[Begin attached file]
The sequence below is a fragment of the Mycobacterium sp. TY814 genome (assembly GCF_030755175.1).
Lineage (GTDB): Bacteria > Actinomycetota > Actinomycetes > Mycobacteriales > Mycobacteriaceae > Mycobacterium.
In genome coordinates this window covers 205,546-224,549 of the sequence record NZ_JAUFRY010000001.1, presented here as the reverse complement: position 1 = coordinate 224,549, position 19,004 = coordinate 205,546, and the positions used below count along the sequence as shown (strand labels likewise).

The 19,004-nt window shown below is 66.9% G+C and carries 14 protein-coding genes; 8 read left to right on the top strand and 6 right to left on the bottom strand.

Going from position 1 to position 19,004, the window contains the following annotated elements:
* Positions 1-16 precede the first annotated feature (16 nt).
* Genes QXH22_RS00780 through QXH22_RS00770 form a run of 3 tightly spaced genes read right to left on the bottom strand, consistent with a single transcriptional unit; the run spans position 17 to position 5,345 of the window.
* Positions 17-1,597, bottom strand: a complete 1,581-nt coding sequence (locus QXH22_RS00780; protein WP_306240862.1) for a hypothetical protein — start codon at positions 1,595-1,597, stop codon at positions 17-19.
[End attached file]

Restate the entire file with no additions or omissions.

The sequence below is a fragment of the Mycobacterium sp. TY814 genome (assembly GCF_030755175.1).
Lineage (GTDB): Bacteria > Actinomycetota > Actinomycetes > Mycobacteriales > Mycobacteriaceae > Mycobacterium.
In genome coordinates this window covers 205,546-224,549 of the sequence record NZ_JAUFRY010000001.1, presented here as the reverse complement: position 1 = coordinate 224,549, position 19,004 = coordinate 205,546, and the positions used below count along the sequence as shown (strand labels likewise).

The 19,004-nt window shown below is 66.9% G+C and carries 14 protein-coding genes; 8 read left to right on the top strand and 6 right to left on the bottom strand.

Going from position 1 to position 19,004, the window contains the following annotated elements:
* Positions 1-16 precede the first annotated feature (16 nt).
* Genes QXH22_RS00780 through QXH22_RS00770 form a run of 3 tightly spaced genes read right to left on the bottom strand, consistent with a single transcriptional unit; the run spans position 17 to position 5,345 of the window.
* Positions 17-1,597, bottom strand: a complete 1,581-nt coding sequence (locus QXH22_RS00780; protein WP_306240862.1) for a hypothetical protein — start codon at positions 1,595-1,597, stop codon at positions 17-19.